With technology stalwarts from Elon Musk to Bill Gates warning of the potential threat presented by artificial intelligence, one would be forgiven for taking a dim view of what A.I. offers humanity in the long run.
Yet for those worried about losing their jobs (or worse), the emergence of a more collaborative approach to A.I. should offer some comfort.
The rise of so-called 'cobots', which emphasize human-robot interaction in solving tasks, have not only proven more accommodating of their flesh-and-blood counterparts, they have also proven to be a better solution. For example, a study involving BMW found that using robot-human teams in manufacturing was 85% more productive than using either on a standalone basis.
Will wealth management start to see the emergence of 'coboadvisors' in the near future? Or do current platforms, which rely on a hybrid, human/robo model, already qualify for the term?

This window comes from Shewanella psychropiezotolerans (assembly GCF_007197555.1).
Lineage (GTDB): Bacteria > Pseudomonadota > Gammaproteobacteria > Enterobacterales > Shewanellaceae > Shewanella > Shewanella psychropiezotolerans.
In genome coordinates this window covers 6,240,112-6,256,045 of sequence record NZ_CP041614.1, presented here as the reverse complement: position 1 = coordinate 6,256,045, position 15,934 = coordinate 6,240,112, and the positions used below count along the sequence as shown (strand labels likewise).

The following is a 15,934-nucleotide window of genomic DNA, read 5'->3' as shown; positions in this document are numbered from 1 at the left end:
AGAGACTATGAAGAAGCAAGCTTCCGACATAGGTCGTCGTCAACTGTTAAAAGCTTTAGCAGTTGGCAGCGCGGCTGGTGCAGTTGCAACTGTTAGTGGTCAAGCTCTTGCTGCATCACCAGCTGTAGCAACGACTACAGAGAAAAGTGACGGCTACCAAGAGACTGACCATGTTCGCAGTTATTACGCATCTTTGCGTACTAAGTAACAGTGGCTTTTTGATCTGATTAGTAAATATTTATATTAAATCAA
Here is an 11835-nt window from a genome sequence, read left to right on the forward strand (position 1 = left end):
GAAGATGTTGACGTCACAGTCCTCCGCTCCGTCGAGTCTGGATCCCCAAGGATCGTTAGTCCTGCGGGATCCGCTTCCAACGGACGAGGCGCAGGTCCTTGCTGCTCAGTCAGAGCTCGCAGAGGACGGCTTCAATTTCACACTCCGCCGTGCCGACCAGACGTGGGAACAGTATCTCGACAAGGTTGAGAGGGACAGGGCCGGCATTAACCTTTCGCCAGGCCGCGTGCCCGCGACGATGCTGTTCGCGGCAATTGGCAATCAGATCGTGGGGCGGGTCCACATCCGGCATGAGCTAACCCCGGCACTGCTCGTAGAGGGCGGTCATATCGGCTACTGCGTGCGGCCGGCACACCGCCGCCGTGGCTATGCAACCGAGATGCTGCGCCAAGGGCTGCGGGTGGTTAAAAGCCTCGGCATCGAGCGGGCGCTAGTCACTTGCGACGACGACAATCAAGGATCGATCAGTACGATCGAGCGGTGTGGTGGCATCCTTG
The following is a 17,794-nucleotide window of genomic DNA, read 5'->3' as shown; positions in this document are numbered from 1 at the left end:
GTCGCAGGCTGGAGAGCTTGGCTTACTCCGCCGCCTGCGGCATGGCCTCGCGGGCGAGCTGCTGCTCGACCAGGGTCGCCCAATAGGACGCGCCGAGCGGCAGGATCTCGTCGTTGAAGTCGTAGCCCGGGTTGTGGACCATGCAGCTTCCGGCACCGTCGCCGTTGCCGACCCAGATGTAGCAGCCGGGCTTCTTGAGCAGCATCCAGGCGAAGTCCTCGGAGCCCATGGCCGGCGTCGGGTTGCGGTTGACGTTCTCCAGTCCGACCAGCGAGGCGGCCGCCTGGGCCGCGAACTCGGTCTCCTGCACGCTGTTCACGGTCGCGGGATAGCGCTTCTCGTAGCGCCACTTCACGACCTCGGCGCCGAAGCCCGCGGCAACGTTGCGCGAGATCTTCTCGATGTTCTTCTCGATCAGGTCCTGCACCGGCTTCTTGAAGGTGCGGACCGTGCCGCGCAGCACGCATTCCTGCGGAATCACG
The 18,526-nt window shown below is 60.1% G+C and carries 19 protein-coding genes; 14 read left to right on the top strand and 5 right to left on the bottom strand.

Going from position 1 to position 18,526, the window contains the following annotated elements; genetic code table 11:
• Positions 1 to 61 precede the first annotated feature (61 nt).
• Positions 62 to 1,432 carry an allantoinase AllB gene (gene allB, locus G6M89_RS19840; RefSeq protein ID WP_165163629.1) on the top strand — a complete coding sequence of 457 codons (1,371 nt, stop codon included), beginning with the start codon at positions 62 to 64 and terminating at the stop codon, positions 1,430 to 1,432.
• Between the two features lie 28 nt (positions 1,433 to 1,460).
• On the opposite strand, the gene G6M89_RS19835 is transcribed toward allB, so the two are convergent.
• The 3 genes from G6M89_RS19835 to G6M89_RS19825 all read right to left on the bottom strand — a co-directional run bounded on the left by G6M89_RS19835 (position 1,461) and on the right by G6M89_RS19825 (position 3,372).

Most companies have struggled to automate given the high cost associated with traditional robotics. Yet with the average factory worker earning $11.80 per hour in the US and £7.40 in the UK, according to salary comparison website PayScale, a payback at these lower price levels can be a matter of months. James Stettler, an analyst at Barclays Capital, estimates the cobot market could grow from just over $100m last year to $3bn by 2020.